Servants' Fines in the Olden Time. [Newspaper Article] — The Gundagai Independent and Pastoral, Agricultural & Mining Advocate — 7 September 1898
'' 'Servants' 'Fines in the Olden . ' Time. '' ' t'ln^ia book entitled ?' Shakspeare's Eng land ; or Sketches of Our Social His tory* In. the Reign of Elizabeth,' we have the following extraordinary sot of rules for the government of servants In the liniisn of a eouritrv crehtleman at that period : — * A servant who is absent from prayers to be flnedld. ; for uttering an oath Id., and the same sum for leaving a -door op'en. A fine of 2d., from Lady Day to Michaelmas, for all who are In bod after 0, or out after -10. The samo fine, from Michaelmas to Lady Day, for air who are In bed after 7, or out after 9. A flne of Id. for any bed unmade, flre unlit, or eandlobox uncieaned after 8, and fine of 4-3. for any man detected teaching the children improper words. A flne of Id. for any~-man waiting without a trencher, or who Is absent at a meal, For any one breaking any of the butler's glass, 12d. A fine of 2d. for any one who has not laid the table for dinner by half past 10, or the suppe...
SCIENTIFIC SIFTINGS. [Newspaper Article] — The Gundagai Independent and Pastoral, Agricultural & Mining Advocate — 7 September 1898
SCIENTIFIC SIFTINGS. The heat of comots is said to be 2,000 times greater than rod-hot iron. A newly-discovered spot in the sun, visible now, is 300,000 niilbs in diam eter. According to a German authority, tho human brain is oomposod of 800,006,000 nerve-oolls, According to Professor Gal ton, a few persons seo mentally in print every word they hear uttered. Birds cannot open the foot when the leg is Dent j that is the reason they do not fall off their perohes. If you watoh a hen walking you will notice that it closes its toes as it. raiseB its foot, and opens them as it touches the ground. The cinematograph is to be em ployed in tho teaching of astronomy. Flammarion is now obtaining a series of photographs of the sky, by whioh he proposes to show the movement of the moon and stare across the eky between duBk and dawn. : One of the newest things in the building line is the aluminium hut. A Pennsylvania firm is said to be - making this article for the Klondike miners. 'When packed fo...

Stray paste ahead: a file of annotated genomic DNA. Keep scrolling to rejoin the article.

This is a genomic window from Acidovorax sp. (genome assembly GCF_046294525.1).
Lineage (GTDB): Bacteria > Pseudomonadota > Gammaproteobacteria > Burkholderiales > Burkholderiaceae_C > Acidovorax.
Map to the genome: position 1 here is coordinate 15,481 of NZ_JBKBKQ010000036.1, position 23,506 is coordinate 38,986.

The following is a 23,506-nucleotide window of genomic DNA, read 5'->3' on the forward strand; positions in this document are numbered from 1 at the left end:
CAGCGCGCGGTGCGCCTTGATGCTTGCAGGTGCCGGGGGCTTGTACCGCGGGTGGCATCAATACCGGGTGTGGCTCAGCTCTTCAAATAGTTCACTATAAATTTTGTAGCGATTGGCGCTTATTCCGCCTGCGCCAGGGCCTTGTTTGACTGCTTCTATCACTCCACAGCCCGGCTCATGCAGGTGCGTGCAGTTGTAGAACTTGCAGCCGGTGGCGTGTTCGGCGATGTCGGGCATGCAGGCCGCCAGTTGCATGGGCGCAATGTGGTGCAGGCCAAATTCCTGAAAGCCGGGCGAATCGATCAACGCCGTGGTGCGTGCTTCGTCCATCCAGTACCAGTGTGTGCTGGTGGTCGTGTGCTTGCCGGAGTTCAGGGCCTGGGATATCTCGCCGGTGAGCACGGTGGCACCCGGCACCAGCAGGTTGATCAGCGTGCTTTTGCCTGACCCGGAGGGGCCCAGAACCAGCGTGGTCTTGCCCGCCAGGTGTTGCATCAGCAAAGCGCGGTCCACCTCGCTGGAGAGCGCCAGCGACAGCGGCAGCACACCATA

A CONFERENCE IN BED [Newspaper Article] — The Gundagai Independent and Pastoral, Agricultural & Mining Advocate — 7 September 1898
A CONFERENCE IN BED The Duke of Newcastle, who was at tne head of England's Treasury at one .time, frequently differed with his oolleague in of&et'Mr. Pitt, tho first Earl of Chatham, but the latter, bv his firmness, always prevailed. A curious scene occurred at. one of their inter views, It had been proposed to send Admiral Hawke to sea in pursuit of M. Conflans. The season was un favorable, and even dangerous for a fleet to sail, being, in the month of November. Mr. Pitt was at that time eonflned to his bed by gout, and was obliged to receive all visitors in his ohomber, in which he could not boar to havo a fire. The Duke of N.f castle waited 'upon him in this sitV-«i tion, to discuss the affair of this fleets, which he was of opinion ought not to sail in suoh a stormy season. Scarcely had he entered the cham ber, when shivering with cold,, ha said, ' 'What ! have you no ''£sfi ?'' ' No,' replied Mr. Pitt, ' I can v^-i'/i bear a fire when I have the goutV' The duke sat dow...